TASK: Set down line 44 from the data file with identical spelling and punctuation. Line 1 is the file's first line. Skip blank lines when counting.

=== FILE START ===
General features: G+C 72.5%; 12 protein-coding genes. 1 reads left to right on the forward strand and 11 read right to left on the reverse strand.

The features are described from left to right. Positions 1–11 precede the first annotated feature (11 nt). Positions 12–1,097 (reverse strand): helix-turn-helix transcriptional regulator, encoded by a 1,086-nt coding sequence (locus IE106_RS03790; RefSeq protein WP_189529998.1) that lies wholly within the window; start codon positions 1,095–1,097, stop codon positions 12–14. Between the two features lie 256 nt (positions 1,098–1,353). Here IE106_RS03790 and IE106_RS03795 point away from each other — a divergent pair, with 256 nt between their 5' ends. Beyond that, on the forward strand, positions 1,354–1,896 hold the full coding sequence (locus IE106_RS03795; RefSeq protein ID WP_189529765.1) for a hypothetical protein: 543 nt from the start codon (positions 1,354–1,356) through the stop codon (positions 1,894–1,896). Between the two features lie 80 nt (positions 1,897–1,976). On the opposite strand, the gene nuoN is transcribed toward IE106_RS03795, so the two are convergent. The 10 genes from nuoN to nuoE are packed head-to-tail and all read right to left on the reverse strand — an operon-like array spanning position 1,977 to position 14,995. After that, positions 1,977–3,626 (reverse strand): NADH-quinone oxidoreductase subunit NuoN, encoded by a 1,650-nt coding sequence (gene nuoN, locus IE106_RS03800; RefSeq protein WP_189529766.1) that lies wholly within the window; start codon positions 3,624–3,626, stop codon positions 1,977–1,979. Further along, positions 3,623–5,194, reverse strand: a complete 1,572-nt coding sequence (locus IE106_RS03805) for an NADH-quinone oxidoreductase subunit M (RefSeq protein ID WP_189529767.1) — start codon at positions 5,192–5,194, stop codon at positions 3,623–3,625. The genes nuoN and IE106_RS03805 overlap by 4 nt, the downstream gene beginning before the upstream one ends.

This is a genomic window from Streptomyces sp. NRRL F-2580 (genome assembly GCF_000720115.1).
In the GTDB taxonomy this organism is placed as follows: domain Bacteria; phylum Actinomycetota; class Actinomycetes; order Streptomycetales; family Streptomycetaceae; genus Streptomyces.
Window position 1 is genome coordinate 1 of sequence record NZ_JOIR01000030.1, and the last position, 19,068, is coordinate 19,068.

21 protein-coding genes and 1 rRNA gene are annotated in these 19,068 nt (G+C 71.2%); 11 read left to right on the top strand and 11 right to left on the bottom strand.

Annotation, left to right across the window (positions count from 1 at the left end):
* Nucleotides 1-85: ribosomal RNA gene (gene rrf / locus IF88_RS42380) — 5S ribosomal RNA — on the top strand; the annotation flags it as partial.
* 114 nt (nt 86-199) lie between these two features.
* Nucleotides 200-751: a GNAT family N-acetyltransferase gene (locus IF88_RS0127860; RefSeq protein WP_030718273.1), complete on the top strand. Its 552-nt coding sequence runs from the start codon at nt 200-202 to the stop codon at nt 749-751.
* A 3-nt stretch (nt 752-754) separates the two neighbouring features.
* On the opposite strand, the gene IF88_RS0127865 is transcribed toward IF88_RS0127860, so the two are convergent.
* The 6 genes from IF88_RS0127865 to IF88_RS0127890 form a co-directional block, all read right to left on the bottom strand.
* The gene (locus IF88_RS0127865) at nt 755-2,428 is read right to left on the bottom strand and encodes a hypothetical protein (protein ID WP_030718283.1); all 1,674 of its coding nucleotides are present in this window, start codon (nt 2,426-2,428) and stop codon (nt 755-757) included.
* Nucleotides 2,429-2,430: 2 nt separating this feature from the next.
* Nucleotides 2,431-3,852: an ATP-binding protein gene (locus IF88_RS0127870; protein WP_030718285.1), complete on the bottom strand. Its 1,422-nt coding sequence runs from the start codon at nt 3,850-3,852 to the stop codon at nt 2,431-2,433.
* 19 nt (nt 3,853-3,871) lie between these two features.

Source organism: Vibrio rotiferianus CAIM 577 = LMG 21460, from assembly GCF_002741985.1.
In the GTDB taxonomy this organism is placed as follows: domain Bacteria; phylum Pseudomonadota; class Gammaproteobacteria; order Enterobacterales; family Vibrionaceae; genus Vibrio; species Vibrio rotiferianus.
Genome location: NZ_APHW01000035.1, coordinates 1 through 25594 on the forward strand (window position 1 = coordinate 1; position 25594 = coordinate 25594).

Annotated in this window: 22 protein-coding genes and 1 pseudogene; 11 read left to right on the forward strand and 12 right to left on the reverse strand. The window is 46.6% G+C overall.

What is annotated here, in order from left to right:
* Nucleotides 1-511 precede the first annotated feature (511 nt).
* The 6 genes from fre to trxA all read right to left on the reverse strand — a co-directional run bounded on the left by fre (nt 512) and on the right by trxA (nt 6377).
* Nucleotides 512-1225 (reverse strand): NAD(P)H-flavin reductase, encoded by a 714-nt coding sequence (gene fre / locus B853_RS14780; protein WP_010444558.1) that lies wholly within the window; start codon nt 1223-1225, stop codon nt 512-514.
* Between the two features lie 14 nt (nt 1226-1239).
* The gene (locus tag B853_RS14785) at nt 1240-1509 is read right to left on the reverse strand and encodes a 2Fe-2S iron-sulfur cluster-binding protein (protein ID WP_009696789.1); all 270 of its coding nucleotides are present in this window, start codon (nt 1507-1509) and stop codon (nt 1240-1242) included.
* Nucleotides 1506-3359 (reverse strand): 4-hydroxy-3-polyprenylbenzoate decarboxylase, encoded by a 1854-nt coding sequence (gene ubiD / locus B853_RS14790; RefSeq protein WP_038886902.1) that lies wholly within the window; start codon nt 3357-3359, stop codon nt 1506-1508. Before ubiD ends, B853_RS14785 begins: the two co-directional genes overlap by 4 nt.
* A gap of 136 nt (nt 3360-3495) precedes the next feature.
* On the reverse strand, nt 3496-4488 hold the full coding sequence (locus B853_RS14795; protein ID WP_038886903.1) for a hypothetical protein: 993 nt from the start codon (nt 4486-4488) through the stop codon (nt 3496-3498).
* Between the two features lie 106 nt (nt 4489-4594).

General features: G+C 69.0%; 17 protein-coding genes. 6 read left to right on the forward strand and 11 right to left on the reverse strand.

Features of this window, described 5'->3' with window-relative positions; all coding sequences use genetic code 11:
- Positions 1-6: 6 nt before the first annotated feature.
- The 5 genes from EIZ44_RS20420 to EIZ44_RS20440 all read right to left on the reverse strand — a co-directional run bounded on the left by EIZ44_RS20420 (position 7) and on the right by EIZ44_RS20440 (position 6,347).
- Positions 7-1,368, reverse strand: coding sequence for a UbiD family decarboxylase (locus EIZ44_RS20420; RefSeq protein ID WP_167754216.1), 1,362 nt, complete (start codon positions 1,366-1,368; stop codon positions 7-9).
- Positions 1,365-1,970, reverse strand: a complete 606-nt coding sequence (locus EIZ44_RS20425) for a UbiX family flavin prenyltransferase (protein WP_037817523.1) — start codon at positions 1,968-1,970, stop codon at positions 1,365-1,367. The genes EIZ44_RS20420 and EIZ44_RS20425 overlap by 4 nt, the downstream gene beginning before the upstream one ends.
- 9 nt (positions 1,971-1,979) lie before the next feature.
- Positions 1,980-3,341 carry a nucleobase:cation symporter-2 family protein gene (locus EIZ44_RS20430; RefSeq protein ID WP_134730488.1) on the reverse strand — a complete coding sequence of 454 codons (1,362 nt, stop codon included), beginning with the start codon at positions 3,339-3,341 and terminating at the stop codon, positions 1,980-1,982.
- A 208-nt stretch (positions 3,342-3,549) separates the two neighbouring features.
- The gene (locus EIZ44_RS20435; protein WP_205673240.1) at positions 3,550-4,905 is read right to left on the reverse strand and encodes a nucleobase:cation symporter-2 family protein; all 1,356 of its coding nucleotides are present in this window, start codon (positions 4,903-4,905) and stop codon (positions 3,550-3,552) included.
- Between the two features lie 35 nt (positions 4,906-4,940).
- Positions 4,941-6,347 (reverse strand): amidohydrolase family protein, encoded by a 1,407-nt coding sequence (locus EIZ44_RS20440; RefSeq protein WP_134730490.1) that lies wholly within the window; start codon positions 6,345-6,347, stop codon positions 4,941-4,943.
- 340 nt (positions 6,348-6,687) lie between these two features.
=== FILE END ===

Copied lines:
- 340 nt (positions 6,348-6,687) lie between these two features.